– Hans
    Jun 3, 2016 at 22:59
  • 1
    $\begingroup$ @Hans, I do not think it is very polite to make such heavy edits to a user's answer, when he has not approved this. Many of your changes seemed subjective and unnecessary. If you think there are errors in the answer then it would be more polite to leave a comment notifying Joris. $\endgroup$
    – Yemon Choi
    Jun 4, 2016 at 4:10
  • $\begingroup$ @YemonChoi: You are right. I thought my edit adhered closely along his line of reasoning but was clearer at least to me. I have said as much in my first comment. But I will ask for his opinion and permission explicitly first. Thank you for reminding me. $\endgroup$
    – Hans
    Jun 4, 2016 at 8:43
  • $\begingroup$ Joris Bierkens: As I have expressed in my first comment, I like your answer very much. I took the liberty and edited your answer --- correcting a typo --- in a way I thought would be clearer at least to me. But as Yemon Choi rightly reminded me that I had overstepped my bound. He has reverted it back to your original version. Would you be so kind as to take a look at my edit and see if you like it? If you do, you may elect to use my last edit. If not, I will just write another answer which will clearly state that it is merely my rephrasing of your answer. $\endgroup$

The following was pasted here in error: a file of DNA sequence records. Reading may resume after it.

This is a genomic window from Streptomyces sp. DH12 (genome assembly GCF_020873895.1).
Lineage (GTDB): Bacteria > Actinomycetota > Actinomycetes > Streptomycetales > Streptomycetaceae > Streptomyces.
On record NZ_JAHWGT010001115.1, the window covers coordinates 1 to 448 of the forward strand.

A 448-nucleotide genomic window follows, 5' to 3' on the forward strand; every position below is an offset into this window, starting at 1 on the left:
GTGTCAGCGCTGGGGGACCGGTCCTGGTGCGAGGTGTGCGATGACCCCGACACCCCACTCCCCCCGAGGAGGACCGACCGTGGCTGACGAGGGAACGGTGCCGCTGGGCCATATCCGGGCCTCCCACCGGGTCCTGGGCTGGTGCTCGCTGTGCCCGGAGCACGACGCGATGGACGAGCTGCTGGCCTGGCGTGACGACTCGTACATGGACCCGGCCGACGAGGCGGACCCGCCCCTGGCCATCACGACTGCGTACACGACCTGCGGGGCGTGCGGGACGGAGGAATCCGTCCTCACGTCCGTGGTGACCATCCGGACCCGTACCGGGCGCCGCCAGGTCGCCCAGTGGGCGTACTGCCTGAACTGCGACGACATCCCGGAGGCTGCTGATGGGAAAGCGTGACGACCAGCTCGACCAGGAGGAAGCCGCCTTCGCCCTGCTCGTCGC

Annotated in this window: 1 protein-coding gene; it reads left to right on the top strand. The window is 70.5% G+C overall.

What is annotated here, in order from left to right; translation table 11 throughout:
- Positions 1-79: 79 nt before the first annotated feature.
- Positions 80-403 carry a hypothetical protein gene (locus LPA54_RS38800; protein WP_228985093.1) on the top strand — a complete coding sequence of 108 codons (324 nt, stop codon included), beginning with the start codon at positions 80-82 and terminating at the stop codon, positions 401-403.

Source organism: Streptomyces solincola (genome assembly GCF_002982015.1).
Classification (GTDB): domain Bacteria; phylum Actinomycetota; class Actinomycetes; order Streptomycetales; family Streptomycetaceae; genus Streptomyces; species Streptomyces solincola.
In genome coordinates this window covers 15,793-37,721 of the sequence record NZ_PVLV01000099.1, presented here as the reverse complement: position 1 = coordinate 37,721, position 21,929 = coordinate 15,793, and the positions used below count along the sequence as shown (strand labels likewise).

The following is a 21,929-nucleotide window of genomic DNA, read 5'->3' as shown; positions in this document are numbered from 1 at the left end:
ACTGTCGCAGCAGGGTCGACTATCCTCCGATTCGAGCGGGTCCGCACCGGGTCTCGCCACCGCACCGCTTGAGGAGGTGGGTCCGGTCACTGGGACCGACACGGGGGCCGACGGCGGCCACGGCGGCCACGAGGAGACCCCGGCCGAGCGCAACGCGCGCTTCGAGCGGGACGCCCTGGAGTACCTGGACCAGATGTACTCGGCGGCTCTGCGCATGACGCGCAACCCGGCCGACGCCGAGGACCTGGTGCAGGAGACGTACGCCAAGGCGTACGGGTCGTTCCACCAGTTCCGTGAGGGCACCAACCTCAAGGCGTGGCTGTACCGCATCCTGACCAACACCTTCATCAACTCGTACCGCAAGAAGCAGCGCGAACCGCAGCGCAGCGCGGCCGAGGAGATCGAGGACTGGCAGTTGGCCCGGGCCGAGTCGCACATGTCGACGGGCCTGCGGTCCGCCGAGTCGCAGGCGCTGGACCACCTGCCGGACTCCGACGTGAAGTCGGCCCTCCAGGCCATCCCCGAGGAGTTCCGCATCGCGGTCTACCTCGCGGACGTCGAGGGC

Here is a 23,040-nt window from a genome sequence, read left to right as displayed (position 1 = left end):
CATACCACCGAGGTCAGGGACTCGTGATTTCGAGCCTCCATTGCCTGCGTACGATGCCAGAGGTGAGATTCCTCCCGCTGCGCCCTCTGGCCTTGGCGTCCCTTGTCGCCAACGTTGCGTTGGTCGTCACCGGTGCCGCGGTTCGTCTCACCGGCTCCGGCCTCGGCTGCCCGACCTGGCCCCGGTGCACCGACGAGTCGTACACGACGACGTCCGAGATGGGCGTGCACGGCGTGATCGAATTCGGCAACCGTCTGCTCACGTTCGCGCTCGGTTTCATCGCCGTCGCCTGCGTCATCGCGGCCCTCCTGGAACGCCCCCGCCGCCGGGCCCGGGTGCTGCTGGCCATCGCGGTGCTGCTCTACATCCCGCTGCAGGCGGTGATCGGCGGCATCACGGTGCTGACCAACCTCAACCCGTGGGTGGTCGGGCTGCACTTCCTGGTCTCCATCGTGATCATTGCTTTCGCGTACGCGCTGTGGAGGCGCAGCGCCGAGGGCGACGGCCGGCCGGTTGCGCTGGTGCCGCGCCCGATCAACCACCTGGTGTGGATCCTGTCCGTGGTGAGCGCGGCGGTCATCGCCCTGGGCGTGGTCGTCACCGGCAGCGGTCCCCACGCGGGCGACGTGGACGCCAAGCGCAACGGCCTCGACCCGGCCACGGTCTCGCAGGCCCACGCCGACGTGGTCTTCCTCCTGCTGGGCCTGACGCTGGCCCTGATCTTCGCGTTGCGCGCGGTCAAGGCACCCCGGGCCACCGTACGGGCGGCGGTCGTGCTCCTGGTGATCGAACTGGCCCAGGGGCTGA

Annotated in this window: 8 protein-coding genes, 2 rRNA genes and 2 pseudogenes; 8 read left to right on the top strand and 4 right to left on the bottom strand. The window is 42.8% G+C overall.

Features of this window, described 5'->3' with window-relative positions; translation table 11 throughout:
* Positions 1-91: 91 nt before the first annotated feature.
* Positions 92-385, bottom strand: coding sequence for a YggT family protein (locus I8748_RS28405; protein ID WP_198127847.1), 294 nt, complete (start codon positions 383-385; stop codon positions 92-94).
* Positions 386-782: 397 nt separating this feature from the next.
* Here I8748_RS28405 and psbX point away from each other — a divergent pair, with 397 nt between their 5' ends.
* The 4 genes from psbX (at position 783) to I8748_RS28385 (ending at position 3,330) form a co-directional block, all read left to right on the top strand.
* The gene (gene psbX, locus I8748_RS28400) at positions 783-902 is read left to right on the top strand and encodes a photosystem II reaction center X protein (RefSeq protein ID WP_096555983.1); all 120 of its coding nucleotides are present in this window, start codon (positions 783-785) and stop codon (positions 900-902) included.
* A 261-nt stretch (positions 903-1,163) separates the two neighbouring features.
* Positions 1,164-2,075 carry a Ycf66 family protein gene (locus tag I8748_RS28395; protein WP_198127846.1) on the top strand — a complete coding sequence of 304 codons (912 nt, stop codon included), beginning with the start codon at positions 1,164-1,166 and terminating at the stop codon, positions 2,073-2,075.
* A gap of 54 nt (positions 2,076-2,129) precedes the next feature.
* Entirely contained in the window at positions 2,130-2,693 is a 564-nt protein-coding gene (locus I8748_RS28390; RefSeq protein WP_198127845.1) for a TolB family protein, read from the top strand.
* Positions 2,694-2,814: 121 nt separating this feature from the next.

– Hans
    Jun 4, 2016 at 8:58
  • 2
    $\begingroup$ OK, Joris. You probably missed it, but as I have mentioned in my earlier comment, you left out a $y_t$ in the $dB_t$ term of $z_t$. The $b$ there should be $\mu$. We also need $f$ and the second derivatives of $f$ and $g$ to be bound (continuous). I was awaiting your response to my comment before I accept your answer. I have now. Thank you. $\endgroup$
    – Hans
    Jun 6, 2016 at 18:44